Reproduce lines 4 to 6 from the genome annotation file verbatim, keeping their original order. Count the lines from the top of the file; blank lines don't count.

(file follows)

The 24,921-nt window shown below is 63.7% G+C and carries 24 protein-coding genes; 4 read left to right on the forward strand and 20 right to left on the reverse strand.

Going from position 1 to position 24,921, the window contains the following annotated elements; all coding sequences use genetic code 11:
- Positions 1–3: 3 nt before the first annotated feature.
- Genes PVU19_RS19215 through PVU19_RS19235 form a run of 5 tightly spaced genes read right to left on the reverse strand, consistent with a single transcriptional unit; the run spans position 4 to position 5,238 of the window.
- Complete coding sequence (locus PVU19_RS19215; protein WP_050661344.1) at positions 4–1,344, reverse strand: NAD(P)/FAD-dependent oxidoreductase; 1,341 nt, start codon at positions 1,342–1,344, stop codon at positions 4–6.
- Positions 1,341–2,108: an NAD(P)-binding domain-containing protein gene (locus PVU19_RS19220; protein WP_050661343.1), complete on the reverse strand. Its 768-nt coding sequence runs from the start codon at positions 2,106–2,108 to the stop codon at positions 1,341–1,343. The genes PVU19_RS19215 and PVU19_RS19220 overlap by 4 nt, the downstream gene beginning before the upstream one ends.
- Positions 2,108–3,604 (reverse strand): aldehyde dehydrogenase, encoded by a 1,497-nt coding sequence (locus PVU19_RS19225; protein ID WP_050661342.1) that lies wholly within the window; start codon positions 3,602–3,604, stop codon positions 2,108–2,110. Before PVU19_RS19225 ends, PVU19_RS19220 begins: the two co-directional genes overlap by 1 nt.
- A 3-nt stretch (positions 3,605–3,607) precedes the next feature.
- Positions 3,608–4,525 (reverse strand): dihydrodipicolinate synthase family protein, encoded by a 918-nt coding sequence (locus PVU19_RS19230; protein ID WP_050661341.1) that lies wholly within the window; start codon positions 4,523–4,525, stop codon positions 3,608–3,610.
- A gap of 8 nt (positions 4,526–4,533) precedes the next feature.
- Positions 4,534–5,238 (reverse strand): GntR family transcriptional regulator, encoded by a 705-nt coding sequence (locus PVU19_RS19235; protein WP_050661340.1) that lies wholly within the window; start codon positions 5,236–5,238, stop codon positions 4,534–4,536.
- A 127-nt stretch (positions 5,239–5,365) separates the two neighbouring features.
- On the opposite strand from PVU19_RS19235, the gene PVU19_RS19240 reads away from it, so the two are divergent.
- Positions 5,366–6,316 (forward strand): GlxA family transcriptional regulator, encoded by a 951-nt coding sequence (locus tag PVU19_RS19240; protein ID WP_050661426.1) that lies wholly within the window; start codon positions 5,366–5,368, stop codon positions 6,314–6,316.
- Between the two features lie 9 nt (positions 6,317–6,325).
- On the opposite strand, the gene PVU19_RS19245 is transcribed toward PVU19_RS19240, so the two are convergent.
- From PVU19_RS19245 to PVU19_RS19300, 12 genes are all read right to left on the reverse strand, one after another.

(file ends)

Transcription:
- Genes PVU19_RS19215 through PVU19_RS19235 form a run of 5 tightly spaced genes read right to left on the reverse strand, consistent with a single transcriptional unit; the run spans position 4 to position 5,238 of the window.
- Complete coding sequence (locus PVU19_RS19215; protein WP_050661344.1) at positions 4–1,344, reverse strand: NAD(P)/FAD-dependent oxidoreductase; 1,341 nt, start codon at positions 1,342–1,344, stop codon at positions 4–6.
- Positions 1,341–2,108: an NAD(P)-binding domain-containing protein gene (locus PVU19_RS19220; protein WP_050661343.1), complete on the reverse strand. Its 768-nt coding sequence runs from the start codon at positions 2,106–2,108 to the stop codon at positions 1,341–1,343. The genes PVU19_RS19215 and PVU19_RS19220 overlap by 4 nt, the downstream gene beginning before the upstream one ends.